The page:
Jim Croce – The People’s Songwriter – By Michelle S.

What made Jim Croce so special was that he was very charismatic and funny. But mostly, he was a great storyteller.  Why he isn’t in the Rock and Roll Hall of Fame is beyond me.  Jim Croce received some critical acclaim. But in my opinion, he was underrated. In the soft rock genre, he made music that has withstood the test of time. It is sad his life and career were so short. He wrote a lot of music that touched a lot of people which is a great feat in such a short time period.

Jim Croce was an American folk-singer and songwriter. He was raised in South Philadelphia, Pennsylvania. As a child, he would listen to ragtime and country music which is why Croce picked up music at a young age. He learned to play his first song on the accordion, “Lady of Spain,” when he was 5. He eventually taught himself to play guitar as well. Music always was an outlet for him.

He graduated from high school in 1960 and went on to enroll at Villanova University in Pennsylvania in 1961. It was only when he started his freshman year of college that Croce began taking music more seriously.

Croce met his future wife, Ingrid Jacobson, at a folk music party. They wed in 1966, the same year that Croce released a self-issued solo album, Facets. From the mid-1960s to early 1970s, Croce and Jacobson performed as a duo.

They played covers but eventually started writing their own music. At a friend’s suggestion they tried their luck in New York and while there, they were introduced to Terry Cashman, who helped them to produce their first album, Croce.

They became disappointed with the New York music scene and went back to Pennsylvania where their son Adrian was born. Croce got a job driving trucks and working construction for some extra money but continued to write music mostly about people he met in his daily life at bars and truck stops.

In 1970, a friend introduced Croce to Maury Muehleisen, a classically trained pianist, guitarist and singer-songwriter from Trenton, New Jersey. Sal encouraged the duo to get together and record new songs, and to send them to ABC Records.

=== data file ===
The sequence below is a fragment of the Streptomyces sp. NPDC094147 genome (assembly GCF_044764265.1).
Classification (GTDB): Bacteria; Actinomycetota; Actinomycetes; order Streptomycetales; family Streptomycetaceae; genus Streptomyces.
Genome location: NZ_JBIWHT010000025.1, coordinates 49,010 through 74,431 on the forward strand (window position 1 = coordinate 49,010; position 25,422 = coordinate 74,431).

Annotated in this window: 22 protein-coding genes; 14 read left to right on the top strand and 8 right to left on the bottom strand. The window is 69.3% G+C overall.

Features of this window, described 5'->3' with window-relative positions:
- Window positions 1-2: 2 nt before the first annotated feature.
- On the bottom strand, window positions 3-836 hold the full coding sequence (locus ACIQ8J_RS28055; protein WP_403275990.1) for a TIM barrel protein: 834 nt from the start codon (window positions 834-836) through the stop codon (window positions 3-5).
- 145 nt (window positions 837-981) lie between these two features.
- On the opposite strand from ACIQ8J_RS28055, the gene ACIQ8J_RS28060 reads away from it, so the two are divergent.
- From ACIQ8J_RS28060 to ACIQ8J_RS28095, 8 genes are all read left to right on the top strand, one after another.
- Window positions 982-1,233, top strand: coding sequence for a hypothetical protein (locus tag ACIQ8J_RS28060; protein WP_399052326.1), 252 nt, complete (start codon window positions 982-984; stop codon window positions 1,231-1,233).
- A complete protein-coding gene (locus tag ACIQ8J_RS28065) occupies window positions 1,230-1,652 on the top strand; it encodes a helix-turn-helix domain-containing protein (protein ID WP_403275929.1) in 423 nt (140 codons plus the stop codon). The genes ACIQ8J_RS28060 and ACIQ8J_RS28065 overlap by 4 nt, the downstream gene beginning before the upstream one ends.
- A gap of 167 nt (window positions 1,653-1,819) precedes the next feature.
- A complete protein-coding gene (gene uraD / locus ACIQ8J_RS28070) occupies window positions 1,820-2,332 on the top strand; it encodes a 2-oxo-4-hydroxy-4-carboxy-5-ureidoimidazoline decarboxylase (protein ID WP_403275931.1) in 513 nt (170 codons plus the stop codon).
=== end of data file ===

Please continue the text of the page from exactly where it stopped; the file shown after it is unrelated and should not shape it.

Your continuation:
Soon after sending in their music to ABC, they met with producer Cashman in New York City. In 1972, ABC Records signed with Croce and released his first solo album, You Don’t Mess Around With Jim. The record was an instant success and became a Top 20 album in the United States.

From 1972 to 1973, Croce performed more than 250 concerts and made appearances on television. In 1973, ABC released his second album, Life and Times, which featured the hit “Bad, Bad Leroy Brown.” The single hit No. 1 on the American charts in July 1973, and then went gold. That same year, Croce and his wife relocated to San Diego, California.

On September 20, 1973, Croce, Muehleisen and four others were killed in a plane crash in Natchitoches, Louisiana. Croce had just finished a concert at Northwestern State University’s Prather Coliseum.

The posthumous release of Croce’s third album I Got a Name in December 1973 included three hits: “Workin’ at the Car Wash Blues,” “I’ll Have to Say I Love You in a Song” and the title track. The album reached No. 2 on the American charts, and both “I’ll Have to Say I Love You in a Song” and “I Got a Name” reached the Top 10 on the singles charts.

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